Good Healthcare Requires Treatment of Your Mind, Body, and Soul

Good Healthcare Requires Treatment of Your Mind, Body, and Soul

5 Ways To Reduce Cramps And Other Menstrual Problems

by Hugh Larson

If you're one of many women who experiences significant problems before and during their menstrual period, you may be looking for additional ways to make that time of the month less of a pain. There are several ways to help minimize or stop common period problems.

Reduce Common Dietary Culprits

You may find that cravings for salty foods increase around the time of your period, and you may try to combat fatigue with an increase in caffeine. When possible, you should try to reduce added salt in your diet, which can increase fluid retention and make problems with breast pain and tenderness worse.

Although caffeine is commonly used in over-the-counter (OTC) menstrual pain relief products to increase the effectiveness of pain medications and act as a diuretic, caffeine can cause additional problems. If you experience irritability, insomnia or anxiety around the time of your period, caffeine can exacerbate these problems. When you take medication that includes caffeine, try to eliminate caffeine elsewhere in your diet, and switch to a different pain reliever later in the day to reduce the likelihood of sleep disturbances.

Reformulate Your Diet

Although changing your diet may not completely eliminate cramps and other menstrual problems, subtle changes can make problems less intense. There are many nutrients that are important in your diet that can help reduce menstrual problems.

If cramps, heavy bleeding and significant pre-menstrual syndrome (PMS) are a common occurrence, you should consider making long-term changes to your diet to determine if you notice improvements. Many women try different techniques, but only near the time of their period, which may not be long enough to notice any changes.

Iron, B vitamins, magnesium and manganese are among some of the most influential nutrients that can improve PMS and menstrual problems. If you currently have sufficient nutrient intake, talk with your doctor to determine if adding extra supplements a week before and during your period is a good idea.

Red meat and organ meat are high in iron, but you can increase your iron intake by eating more leafy greens such as spinach. Furthermore, spinach is also rich in many B vitamins, magnesium and manganese, which makes spinach an ideal way to increase your nutrient intake.

Include Herbal Supplements

There are many herbal supplements that are potentially helpful in reducing menstrual problems. Before trying any supplement make sure to check for any interactions with prescription and OTC medications, and speak with your doctor to ensure that it is safe for you to try herbal supplements.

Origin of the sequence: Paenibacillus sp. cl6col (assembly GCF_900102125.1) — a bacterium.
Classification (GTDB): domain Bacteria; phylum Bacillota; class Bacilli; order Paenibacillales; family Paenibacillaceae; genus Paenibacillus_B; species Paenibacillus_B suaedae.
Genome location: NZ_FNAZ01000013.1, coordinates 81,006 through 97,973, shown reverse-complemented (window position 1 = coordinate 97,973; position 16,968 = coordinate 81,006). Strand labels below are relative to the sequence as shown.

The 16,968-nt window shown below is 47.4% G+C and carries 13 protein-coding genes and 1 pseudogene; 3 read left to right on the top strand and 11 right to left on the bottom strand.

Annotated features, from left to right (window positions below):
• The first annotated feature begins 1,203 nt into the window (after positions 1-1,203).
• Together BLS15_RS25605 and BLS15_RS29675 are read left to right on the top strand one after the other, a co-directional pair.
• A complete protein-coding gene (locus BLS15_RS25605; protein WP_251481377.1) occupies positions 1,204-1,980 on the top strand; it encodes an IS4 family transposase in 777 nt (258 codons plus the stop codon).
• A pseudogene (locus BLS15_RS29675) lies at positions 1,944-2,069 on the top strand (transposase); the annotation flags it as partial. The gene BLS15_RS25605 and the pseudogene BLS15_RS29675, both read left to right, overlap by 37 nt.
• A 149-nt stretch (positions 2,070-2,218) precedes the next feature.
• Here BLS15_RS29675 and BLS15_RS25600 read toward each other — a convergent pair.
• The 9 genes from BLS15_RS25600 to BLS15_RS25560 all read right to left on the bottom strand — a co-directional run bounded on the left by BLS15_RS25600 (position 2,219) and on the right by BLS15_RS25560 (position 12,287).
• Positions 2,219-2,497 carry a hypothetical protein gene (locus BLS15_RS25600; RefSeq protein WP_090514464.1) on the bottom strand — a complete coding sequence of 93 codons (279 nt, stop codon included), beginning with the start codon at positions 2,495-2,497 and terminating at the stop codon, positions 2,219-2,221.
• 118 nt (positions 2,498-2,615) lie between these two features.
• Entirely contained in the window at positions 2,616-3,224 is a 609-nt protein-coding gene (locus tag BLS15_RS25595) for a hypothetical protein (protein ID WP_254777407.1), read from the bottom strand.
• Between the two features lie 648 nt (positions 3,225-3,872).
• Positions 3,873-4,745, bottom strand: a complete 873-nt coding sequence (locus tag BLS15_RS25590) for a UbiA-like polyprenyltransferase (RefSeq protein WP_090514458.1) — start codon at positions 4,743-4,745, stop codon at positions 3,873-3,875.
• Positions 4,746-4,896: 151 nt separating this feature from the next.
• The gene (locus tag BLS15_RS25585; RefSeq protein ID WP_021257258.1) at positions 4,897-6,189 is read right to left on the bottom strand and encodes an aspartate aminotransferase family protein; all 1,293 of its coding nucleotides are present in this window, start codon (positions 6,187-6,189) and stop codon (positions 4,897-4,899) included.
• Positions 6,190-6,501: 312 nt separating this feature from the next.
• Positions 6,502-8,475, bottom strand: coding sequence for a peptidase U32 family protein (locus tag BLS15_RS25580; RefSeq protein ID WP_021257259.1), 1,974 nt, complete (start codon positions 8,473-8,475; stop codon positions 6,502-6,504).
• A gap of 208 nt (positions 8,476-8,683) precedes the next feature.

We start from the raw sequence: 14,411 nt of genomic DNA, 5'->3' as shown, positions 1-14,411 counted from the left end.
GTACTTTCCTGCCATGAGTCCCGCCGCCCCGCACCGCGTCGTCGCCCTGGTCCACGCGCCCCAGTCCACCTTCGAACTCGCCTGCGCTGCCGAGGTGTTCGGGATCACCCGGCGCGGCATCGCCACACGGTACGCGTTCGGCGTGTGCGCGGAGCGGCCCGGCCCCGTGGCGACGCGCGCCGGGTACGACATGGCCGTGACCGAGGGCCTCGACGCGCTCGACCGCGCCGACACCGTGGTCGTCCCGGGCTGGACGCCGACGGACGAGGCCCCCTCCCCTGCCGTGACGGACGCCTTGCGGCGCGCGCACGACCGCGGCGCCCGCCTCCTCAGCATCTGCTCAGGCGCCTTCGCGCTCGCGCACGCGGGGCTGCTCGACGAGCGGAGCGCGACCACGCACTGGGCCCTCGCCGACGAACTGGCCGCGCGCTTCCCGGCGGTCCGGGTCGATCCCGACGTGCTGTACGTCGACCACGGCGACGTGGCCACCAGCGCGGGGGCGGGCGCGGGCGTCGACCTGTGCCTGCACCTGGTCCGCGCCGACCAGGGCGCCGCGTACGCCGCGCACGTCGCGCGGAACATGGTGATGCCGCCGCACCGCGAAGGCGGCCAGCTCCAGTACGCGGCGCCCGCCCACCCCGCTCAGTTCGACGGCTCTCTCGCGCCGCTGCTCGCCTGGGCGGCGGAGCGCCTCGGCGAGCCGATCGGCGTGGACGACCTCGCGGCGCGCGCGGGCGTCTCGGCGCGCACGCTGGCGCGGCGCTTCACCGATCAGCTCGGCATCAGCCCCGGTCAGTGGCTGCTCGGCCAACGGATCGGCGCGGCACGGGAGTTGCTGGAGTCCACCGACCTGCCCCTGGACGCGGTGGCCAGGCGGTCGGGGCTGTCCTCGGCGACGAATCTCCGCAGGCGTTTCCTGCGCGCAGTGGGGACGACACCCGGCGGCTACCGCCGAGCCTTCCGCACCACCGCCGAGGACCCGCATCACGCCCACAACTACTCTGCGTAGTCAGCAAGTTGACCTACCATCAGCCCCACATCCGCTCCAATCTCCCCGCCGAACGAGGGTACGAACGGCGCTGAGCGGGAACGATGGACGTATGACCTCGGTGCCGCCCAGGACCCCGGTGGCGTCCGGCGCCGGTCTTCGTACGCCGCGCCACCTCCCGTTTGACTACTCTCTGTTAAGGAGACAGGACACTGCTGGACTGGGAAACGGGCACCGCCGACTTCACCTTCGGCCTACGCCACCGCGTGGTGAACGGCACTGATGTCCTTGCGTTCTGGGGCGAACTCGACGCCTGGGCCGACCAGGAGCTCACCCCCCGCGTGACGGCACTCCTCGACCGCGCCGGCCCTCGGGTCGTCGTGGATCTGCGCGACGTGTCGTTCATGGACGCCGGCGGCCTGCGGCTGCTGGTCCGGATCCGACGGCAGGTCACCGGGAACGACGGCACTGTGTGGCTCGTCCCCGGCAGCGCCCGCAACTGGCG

One supplement is dong quai, which can be found alone in pill form or combined with other herbs in tea. The herb is believed to help reduce painful uterine contractions. You may want to try any herbal supplements in the form of tea to combine the use of herbs with the soothing effect of hot tea.

Evening primrose oil is another supplement that is usually taken as a pill and is used to help reduce symptoms associated with PMS. If you find that you have more intense problems with your period and may be near menopause, evening primrose oil is also used to help with the transition into menopause.

Use Essential Oils

The use of essential oils may not be specific to menstrual problems, but this does not make them less helpful. Many essential oils are used in aromatherapy as a stress-reduction and relaxation technique. Consider adding essential oils, such as lavender, in your hot bath water to help reduce cramps. If you purchase food-grade essential oils, you can add the oils in tea or your favorite beverage to enhance the relaxing effect. Just one or two drops in your beverage is enough.

Try Alternate Feminine Hygiene Products

Many women have switched to natural versions of their preferred feminine hygiene products or changed the type of products they use to help reduce problems such as cramps or heavy bleeding. There are many tampon and pad manufacturers that make feminine hygiene products that are made from organic cotton and are manufactured without chemicals or synthetic fibers. Consider trying natural products for a few months to determine if you notice any changes in your menstrual problems.

If you primarily use tampons and have painful menstrual cramps, you may want to try reducing your use of tampons and using pads more often. Tampons can intensify cramps because they impede menstrual flow. At minimum, consider using pads when you are at home or overnight, and only using tampons during the day.

For many women, their period is not just an inconvenience, but a serious monthly problem. Although completely eliminating cramps, heavy bleeding and PMS may not be feasible, there are several approaches you can use to potentially reduce your menstrual problems.

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About Me

Good Healthcare Requires Treatment of Your Mind, Body, and Soul

I have worked in a supportive role in the medical industry for over 20 years, and I have been amazed at the advances in medicine that have been made. While it is always great to hear about a new medication that helps cure a disease or a new surgical procedure that can help someone live a normal life again after an injury, I have been especially amazed at the research that has shown just how much our physical and mental health are connected. Since I keep on top of all of the amazing medical studies being performed and I know others are too busy to hunt them down themselves, I decided to start a blog to share my favorite health tips for keeping both your mind and body healthy.